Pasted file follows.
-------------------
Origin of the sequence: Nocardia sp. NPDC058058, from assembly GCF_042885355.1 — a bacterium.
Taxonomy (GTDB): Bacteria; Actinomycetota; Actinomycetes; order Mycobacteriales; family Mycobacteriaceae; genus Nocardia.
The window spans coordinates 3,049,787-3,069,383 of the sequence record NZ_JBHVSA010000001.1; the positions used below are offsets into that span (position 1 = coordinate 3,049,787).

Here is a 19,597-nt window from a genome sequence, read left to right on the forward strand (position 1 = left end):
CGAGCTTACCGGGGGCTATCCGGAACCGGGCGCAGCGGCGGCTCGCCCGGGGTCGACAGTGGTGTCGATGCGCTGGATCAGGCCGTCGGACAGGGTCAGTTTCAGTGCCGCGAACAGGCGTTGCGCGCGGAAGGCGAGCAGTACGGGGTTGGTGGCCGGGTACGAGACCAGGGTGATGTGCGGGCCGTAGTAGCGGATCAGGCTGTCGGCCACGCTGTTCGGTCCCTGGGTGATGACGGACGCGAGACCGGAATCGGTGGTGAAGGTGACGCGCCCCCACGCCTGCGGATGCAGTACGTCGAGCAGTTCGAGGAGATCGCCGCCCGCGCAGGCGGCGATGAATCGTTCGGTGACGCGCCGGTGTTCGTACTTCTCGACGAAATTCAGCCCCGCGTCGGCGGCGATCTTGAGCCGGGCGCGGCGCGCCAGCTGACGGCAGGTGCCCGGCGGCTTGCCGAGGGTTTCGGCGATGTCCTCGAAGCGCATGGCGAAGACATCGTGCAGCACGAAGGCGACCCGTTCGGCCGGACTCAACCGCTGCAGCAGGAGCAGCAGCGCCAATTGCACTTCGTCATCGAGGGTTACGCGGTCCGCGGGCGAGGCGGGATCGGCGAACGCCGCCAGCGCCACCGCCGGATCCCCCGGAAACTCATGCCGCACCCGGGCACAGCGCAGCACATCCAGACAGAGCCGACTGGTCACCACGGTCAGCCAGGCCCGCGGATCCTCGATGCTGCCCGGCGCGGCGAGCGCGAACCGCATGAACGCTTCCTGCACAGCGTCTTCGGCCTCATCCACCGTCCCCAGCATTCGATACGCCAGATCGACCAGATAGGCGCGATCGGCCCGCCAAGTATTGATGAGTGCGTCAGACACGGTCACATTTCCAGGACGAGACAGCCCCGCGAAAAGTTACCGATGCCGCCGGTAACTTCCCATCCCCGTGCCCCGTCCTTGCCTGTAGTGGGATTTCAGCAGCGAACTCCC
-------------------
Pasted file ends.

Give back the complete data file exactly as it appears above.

Origin of the sequence: Nocardia sp. NPDC058058, from assembly GCF_042885355.1 — a bacterium.
Taxonomy (GTDB): Bacteria; Actinomycetota; Actinomycetes; order Mycobacteriales; family Mycobacteriaceae; genus Nocardia.
The window spans coordinates 3,049,787-3,069,383 of the sequence record NZ_JBHVSA010000001.1; the positions used below are offsets into that span (position 1 = coordinate 3,049,787).

Here is a 19,597-nt window from a genome sequence, read left to right on the forward strand (position 1 = left end):
CGAGCTTACCGGGGGCTATCCGGAACCGGGCGCAGCGGCGGCTCGCCCGGGGTCGACAGTGGTGTCGATGCGCTGGATCAGGCCGTCGGACAGGGTCAGTTTCAGTGCCGCGAACAGGCGTTGCGCGCGGAAGGCGAGCAGTACGGGGTTGGTGGCCGGGTACGAGACCAGGGTGATGTGCGGGCCGTAGTAGCGGATCAGGCTGTCGGCCACGCTGTTCGGTCCCTGGGTGATGACGGACGCGAGACCGGAATCGGTGGTGAAGGTGACGCGCCCCCACGCCTGCGGATGCAGTACGTCGAGCAGTTCGAGGAGATCGCCGCCCGCGCAGGCGGCGATGAATCGTTCGGTGACGCGCCGGTGTTCGTACTTCTCGACGAAATTCAGCCCCGCGTCGGCGGCGATCTTGAGCCGGGCGCGGCGCGCCAGCTGACGGCAGGTGCCCGGCGGCTTGCCGAGGGTTTCGGCGATGTCCTCGAAGCGCATGGCGAAGACATCGTGCAGCACGAAGGCGACCCGTTCGGCCGGACTCAACCGCTGCAGCAGGAGCAGCAGCGCCAATTGCACTTCGTCATCGAGGGTTACGCGGTCCGCGGGCGAGGCGGGATCGGCGAACGCCGCCAGCGCCACCGCCGGATCCCCCGGAAACTCATGCCGCACCCGGGCACAGCGCAGCACATCCAGACAGAGCCGACTGGTCACCACGGTCAGCCAGGCCCGCGGATCCTCGATGCTGCCCGGCGCGGCGAGCGCGAACCGCATGAACGCTTCCTGCACAGCGTCTTCGGCCTCATCCACCGTCCCCAGCATTCGATACGCCAGATCGACCAGATAGGCGCGATCGGCCCGCCAAGTATTGATGAGTGCGTCAGACACGGTCACATTTCCAGGACGAGACAGCCCCGCGAAAAGTTACCGATGCCGCCGGTAACTTCCCATCCCCGTGCCCCGTCCTTGCCTGTAGTGGGATTTCAGCAGCGAACTCCC